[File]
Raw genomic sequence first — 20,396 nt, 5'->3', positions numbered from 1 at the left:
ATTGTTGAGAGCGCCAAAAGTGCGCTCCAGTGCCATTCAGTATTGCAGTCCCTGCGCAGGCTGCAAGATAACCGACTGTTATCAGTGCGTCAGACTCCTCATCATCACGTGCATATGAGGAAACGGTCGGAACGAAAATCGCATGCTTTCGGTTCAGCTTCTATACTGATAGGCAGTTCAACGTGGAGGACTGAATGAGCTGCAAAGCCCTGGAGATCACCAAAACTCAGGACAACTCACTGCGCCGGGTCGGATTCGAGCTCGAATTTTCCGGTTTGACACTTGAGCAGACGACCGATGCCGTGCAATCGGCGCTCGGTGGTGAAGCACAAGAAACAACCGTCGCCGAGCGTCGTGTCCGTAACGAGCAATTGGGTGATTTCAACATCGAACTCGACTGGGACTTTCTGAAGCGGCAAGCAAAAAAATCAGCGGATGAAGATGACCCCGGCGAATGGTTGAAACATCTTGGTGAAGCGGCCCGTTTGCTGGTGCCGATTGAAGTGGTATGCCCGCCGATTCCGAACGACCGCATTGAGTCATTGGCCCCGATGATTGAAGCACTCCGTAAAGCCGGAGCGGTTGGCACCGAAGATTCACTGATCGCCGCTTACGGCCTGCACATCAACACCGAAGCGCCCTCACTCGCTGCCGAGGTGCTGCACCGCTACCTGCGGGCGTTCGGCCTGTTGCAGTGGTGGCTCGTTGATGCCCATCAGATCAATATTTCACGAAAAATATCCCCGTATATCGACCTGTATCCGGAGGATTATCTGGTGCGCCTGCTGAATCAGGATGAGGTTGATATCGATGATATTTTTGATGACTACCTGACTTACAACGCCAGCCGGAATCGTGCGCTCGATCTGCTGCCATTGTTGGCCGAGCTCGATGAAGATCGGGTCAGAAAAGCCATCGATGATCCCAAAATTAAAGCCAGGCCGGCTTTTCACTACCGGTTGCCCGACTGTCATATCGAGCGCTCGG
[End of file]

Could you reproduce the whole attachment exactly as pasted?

Raw genomic sequence first — 20,396 nt, 5'->3', positions numbered from 1 at the left:
ATTGTTGAGAGCGCCAAAAGTGCGCTCCAGTGCCATTCAGTATTGCAGTCCCTGCGCAGGCTGCAAGATAACCGACTGTTATCAGTGCGTCAGACTCCTCATCATCACGTGCATATGAGGAAACGGTCGGAACGAAAATCGCATGCTTTCGGTTCAGCTTCTATACTGATAGGCAGTTCAACGTGGAGGACTGAATGAGCTGCAAAGCCCTGGAGATCACCAAAACTCAGGACAACTCACTGCGCCGGGTCGGATTCGAGCTCGAATTTTCCGGTTTGACACTTGAGCAGACGACCGATGCCGTGCAATCGGCGCTCGGTGGTGAAGCACAAGAAACAACCGTCGCCGAGCGTCGTGTCCGTAACGAGCAATTGGGTGATTTCAACATCGAACTCGACTGGGACTTTCTGAAGCGGCAAGCAAAAAAATCAGCGGATGAAGATGACCCCGGCGAATGGTTGAAACATCTTGGTGAAGCGGCCCGTTTGCTGGTGCCGATTGAAGTGGTATGCCCGCCGATTCCGAACGACCGCATTGAGTCATTGGCCCCGATGATTGAAGCACTCCGTAAAGCCGGAGCGGTTGGCACCGAAGATTCACTGATCGCCGCTTACGGCCTGCACATCAACACCGAAGCGCCCTCACTCGCTGCCGAGGTGCTGCACCGCTACCTGCGGGCGTTCGGCCTGTTGCAGTGGTGGCTCGTTGATGCCCATCAGATCAATATTTCACGAAAAATATCCCCGTATATCGACCTGTATCCGGAGGATTATCTGGTGCGCCTGCTGAATCAGGATGAGGTTGATATCGATGATATTTTTGATGACTACCTGACTTACAACGCCAGCCGGAATCGTGCGCTCGATCTGCTGCCATTGTTGGCCGAGCTCGATGAAGATCGGGTCAGAAAAGCCATCGATGATCCCAAAATTAAAGCCAGGCCGGCTTTTCACTACCGGTTGCCCGACTGTCATATCGAGCGCTCGG